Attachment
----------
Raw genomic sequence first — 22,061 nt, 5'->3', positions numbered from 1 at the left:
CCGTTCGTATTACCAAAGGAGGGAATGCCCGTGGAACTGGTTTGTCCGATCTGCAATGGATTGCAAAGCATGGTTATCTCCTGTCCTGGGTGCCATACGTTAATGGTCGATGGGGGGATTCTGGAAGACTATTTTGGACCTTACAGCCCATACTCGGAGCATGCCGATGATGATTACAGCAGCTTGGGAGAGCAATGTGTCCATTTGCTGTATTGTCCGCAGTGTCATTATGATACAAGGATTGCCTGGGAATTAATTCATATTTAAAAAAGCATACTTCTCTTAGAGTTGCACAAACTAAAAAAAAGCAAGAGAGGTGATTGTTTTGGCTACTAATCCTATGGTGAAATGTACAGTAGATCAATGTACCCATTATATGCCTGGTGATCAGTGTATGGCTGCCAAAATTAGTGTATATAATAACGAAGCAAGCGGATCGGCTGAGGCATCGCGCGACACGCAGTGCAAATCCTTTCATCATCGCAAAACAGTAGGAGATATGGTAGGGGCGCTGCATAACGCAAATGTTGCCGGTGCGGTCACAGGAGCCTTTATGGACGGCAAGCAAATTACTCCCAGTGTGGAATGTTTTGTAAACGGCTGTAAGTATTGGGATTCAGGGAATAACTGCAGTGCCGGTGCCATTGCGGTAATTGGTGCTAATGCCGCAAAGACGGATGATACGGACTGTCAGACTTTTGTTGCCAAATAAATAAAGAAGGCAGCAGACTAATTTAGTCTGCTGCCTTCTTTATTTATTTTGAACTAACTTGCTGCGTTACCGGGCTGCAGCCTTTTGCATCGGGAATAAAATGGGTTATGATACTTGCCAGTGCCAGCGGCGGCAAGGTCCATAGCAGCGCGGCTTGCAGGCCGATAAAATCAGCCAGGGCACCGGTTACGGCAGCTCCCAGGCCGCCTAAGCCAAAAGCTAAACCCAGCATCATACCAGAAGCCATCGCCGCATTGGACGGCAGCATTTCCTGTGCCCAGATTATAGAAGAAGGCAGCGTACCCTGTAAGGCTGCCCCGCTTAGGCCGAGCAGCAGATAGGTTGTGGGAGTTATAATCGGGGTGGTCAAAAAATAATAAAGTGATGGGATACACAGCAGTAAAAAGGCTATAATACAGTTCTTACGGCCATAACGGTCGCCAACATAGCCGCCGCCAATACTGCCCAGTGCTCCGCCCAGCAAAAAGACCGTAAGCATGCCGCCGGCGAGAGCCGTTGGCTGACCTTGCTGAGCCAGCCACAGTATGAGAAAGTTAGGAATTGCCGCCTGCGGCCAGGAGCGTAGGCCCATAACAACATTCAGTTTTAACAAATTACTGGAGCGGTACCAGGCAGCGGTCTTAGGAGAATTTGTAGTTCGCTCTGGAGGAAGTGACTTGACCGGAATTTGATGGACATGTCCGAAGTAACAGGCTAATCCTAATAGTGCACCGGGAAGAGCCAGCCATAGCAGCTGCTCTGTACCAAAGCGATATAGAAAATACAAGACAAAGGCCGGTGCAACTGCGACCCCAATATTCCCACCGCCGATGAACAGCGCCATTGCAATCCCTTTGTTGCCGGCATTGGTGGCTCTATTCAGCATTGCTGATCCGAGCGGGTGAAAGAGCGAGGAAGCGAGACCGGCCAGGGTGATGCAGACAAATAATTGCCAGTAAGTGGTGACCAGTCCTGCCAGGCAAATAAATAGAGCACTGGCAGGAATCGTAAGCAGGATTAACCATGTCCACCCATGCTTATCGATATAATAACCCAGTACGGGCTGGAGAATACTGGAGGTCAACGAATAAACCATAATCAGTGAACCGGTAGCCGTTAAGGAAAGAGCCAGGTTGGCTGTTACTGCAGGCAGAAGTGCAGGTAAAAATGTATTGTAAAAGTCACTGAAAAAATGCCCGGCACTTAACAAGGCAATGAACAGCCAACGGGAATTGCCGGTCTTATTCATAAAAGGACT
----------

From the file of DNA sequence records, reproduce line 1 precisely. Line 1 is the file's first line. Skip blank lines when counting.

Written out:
Raw genomic sequence first — 22,061 nt, 5'->3', positions numbered from 1 at the left: